“Tourist Trap” by Kyla Houbolt

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He landed on the bank of a golden river. The turf there was golden under a weeping cherry tree. It was in bloom. The small person — a girl — had round eyeglasses and he wondered if she could see how the afternoon light and the reflection of the blossoms turned the river surface the color of claret. The girl was not looking there, she was taking her violin out of its case. It was badly out of tune. She tuned it skillfully, swiftly, and began to play a melody so hauntingly sweet he forgot himself and wept on his control panel which shorted out. He did not notice this at first, so mesmerized was he by the girl, her music, her large round eyeglasses which reflected the claret color of the water and its golden ripples.

Then it was time for him to leave, to return to his own era. Soon, he would need food; his body was not used to such long periods without nourishment. But the control panel was ruined and he had no way to repair it. He was trapped. This alternate timeline that seemed so charming was doomed to end, he knew, in the imminent explosion of the planet. Alas. Yet — he might just know a way to avert that catastrophe, if he acted fast. There was no time to waste, but first he needed to eat. He approached the girl and, before she could react, removed her eyeglasses. After all, he was an obligate carnivore.
They would have been
a bit too crunchy.

 

Kyla Houbolt’s first micro chap, Dawn’s Fool, is available from IceFloe Press. She is a Pushcart and Best of the Net nominee. She has a bad habit of sticking poems up on trees and leaving them for any who walk by to read. Most of her published work is here: https://linktr.ee/luaz_poet.

Twitter: @luaz_poet.

“The Next Number” by Kyla Houbolt

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The Elvis impersonator sings to the jungle. It is the only place he can go to practice undisturbed because neighbors, also family. The jungle does not provide feedback, instead it swallows the music in great wet silent gulps. It also makes him sweat through his costume, but this is a dress rehearsal so he must soldier on. He must get really good because he craves that applause. Here is a rehearsal for hecklers. The monkeys and birds threaten to drown him out so forget crooning. The trees continue to drip on him and fill his eyes with alien water. Not his, not his at all. Come on, he tells himself, sing the next number. A snake slides along a tree limb above. He does not see it, already thinking of chemical relief, his personal porcelain ending.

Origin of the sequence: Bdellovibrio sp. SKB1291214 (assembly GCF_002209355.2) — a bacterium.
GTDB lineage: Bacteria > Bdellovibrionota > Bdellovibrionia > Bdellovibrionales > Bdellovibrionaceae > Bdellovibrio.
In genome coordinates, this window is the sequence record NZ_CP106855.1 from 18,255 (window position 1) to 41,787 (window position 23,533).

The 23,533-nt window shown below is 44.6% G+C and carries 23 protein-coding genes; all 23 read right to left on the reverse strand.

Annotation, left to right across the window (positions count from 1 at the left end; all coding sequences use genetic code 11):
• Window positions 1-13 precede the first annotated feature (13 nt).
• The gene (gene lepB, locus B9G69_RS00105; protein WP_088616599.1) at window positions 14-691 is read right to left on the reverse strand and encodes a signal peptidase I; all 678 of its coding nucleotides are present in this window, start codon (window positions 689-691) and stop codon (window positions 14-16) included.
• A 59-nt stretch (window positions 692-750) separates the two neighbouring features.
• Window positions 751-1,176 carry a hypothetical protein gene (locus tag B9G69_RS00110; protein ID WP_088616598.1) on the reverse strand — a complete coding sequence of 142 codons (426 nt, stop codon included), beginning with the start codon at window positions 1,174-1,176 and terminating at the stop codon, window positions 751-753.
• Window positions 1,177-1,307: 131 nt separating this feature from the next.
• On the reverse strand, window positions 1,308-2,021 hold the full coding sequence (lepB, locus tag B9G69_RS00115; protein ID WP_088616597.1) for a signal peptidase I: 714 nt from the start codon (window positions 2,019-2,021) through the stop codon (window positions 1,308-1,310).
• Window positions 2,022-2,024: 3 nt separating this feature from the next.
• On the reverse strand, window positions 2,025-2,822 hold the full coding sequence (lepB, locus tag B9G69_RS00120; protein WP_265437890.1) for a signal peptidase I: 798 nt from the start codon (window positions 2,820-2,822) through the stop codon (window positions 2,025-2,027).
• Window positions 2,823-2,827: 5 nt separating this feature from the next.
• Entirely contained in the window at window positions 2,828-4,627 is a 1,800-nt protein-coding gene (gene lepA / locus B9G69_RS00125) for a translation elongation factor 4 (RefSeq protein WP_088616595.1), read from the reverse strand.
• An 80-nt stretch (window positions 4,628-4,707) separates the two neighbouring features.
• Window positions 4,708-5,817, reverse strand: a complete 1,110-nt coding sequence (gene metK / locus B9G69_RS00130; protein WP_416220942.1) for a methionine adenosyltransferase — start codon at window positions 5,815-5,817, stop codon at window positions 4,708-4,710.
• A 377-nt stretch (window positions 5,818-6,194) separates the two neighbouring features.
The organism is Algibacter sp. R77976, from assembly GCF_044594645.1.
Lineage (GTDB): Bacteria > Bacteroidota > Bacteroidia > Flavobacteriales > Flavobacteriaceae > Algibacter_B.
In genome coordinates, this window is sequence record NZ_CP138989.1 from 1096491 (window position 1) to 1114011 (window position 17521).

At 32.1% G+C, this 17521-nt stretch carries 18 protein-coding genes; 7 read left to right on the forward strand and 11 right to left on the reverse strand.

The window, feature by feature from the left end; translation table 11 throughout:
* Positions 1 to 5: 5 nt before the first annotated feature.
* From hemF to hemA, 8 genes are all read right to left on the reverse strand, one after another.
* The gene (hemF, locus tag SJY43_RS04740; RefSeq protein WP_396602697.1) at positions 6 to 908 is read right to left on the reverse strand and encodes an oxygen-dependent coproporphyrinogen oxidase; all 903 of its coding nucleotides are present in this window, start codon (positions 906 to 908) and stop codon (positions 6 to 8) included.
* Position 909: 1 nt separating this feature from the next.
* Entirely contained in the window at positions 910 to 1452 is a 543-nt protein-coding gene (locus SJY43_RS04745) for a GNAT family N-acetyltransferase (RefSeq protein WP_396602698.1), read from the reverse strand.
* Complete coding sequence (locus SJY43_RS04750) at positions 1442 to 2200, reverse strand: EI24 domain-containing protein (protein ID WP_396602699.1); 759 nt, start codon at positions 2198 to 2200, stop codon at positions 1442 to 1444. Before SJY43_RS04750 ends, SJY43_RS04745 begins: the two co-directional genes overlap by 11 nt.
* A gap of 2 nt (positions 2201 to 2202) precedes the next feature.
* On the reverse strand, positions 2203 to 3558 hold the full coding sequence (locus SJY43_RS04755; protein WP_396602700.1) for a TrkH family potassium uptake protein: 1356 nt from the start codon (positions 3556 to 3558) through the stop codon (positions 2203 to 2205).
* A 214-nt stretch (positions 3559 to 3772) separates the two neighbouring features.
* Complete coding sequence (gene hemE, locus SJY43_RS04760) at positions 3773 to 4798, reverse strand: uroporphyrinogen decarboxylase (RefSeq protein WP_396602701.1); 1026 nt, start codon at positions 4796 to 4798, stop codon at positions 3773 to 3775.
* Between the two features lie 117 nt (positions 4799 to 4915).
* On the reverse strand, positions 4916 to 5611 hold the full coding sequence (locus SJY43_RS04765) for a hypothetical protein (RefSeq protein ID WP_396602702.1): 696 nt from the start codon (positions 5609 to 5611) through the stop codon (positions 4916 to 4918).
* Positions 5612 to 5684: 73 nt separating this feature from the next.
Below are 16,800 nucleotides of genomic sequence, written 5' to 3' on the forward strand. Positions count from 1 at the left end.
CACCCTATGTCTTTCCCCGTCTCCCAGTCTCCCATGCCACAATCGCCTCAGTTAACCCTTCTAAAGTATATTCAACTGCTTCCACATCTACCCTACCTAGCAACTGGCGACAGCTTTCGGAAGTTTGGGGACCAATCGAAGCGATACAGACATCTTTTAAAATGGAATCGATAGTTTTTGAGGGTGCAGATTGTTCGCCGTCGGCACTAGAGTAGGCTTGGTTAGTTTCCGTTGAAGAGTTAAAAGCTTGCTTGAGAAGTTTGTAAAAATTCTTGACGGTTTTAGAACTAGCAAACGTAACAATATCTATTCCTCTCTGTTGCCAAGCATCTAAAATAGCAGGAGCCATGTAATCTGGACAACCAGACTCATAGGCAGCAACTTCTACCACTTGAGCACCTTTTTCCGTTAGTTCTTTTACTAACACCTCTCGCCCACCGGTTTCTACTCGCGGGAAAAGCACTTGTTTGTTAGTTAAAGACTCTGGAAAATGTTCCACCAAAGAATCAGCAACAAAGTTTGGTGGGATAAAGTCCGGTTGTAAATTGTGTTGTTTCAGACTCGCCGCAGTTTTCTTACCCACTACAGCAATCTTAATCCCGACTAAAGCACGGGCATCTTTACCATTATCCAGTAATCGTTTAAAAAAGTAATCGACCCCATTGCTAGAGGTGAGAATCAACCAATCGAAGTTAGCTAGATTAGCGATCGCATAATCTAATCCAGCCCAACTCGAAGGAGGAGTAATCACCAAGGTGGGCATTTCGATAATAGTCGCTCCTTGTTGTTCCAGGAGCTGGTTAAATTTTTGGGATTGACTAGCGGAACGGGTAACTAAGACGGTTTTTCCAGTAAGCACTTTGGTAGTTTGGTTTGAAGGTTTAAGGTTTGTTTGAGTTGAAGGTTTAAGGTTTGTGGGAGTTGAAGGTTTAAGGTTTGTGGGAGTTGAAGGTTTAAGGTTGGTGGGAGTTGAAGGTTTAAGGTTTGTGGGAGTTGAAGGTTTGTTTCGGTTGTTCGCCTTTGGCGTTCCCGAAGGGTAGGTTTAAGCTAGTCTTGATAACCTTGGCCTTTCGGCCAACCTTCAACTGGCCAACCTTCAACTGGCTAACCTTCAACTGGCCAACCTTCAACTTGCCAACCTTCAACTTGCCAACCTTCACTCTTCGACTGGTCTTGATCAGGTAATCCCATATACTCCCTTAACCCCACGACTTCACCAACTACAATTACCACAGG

Kyla Houbolt writes, mostly poetry, though she is old enough to know better. She has a micro chap coming from @IceFloe Press and is Best of the Net nominee 2019. You can find her work in Mojave He[art] Journal, Barren Magazine, Burning House/The Arsonista, Neologism, The Hellebore, and elsewhere. Most of her published work can be found via her Linktree, here: @luaz_poet | Linktree and she is on Twitter @luaz_poet.

‘where the heart ends up is a kind of funny place after all’ by Kyla Houbolt

 

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the heart
is a great pilgrimage toward God
a muscle the size of a caravan
an endless story told to an evil tyrant
in hope of something like escape
or at least a meal and a dry bed

on pilgrimage the heart
hears many stories, believes them all
and then believes only some
and finally believes none
because the path goes on
and on and on

and the heart is weary
of all this brouhaha about itself and about
the God it has ceased to seek
yet it can’t seem to just stop and simply
melt into the side of the road

and the awareness comes to it
gradually v. gradually that that
can’t-stopness may itself be
the sought God the electrical
pulsing of something that is not time
but an alive ongoingness

and what does the heart do then?

The heart laughs
and says

God
only
knows

 

Kyla Houbolt lives and writes in Gastonia, NC. She’s got various words published online, some in Black Bough Poetry, Barren Magazine, Juke Joint Magazine, and other places. When she’s not writing she can often be found spacing out somewhere, under a tree if she can find one. You can follow Kyla on Twitter @luaz_poet.